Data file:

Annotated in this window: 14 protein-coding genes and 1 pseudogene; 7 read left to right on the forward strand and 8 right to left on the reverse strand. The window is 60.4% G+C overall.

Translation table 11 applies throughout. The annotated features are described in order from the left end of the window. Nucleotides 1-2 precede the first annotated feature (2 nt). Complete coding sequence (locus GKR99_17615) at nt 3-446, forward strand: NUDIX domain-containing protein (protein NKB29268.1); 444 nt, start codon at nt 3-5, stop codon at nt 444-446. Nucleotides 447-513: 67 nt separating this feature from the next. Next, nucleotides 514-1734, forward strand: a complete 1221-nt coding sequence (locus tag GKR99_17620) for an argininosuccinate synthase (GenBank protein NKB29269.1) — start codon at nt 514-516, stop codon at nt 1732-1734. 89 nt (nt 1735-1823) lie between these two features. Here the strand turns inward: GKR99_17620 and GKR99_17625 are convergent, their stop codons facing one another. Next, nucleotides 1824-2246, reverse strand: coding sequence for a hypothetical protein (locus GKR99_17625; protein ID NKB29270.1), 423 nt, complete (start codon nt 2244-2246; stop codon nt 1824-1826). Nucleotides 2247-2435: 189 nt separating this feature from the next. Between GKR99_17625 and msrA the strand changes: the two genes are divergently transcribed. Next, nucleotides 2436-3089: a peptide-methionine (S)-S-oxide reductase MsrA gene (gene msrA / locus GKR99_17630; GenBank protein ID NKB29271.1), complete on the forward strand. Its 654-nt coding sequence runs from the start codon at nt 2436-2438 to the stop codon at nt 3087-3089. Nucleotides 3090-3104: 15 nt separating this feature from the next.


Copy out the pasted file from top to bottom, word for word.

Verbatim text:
Annotated in this window: 14 protein-coding genes and 1 pseudogene; 7 read left to right on the forward strand and 8 right to left on the reverse strand. The window is 60.4% G+C overall.

Translation table 11 applies throughout. The annotated features are described in order from the left end of the window. Nucleotides 1-2 precede the first annotated feature (2 nt). Complete coding sequence (locus GKR99_17615) at nt 3-446, forward strand: NUDIX domain-containing protein (protein NKB29268.1); 444 nt, start codon at nt 3-5, stop codon at nt 444-446. Nucleotides 447-513: 67 nt separating this feature from the next. Next, nucleotides 514-1734, forward strand: a complete 1221-nt coding sequence (locus tag GKR99_17620) for an argininosuccinate synthase (GenBank protein NKB29269.1) — start codon at nt 514-516, stop codon at nt 1732-1734. 89 nt (nt 1735-1823) lie between these two features. Here the strand turns inward: GKR99_17620 and GKR99_17625 are convergent, their stop codons facing one another. Next, nucleotides 1824-2246, reverse strand: coding sequence for a hypothetical protein (locus GKR99_17625; protein ID NKB29270.1), 423 nt, complete (start codon nt 2244-2246; stop codon nt 1824-1826). Nucleotides 2247-2435: 189 nt separating this feature from the next. Between GKR99_17625 and msrA the strand changes: the two genes are divergently transcribed. Next, nucleotides 2436-3089: a peptide-methionine (S)-S-oxide reductase MsrA gene (gene msrA / locus GKR99_17630; GenBank protein ID NKB29271.1), complete on the forward strand. Its 654-nt coding sequence runs from the start codon at nt 2436-2438 to the stop codon at nt 3087-3089. Nucleotides 3090-3104: 15 nt separating this feature from the next.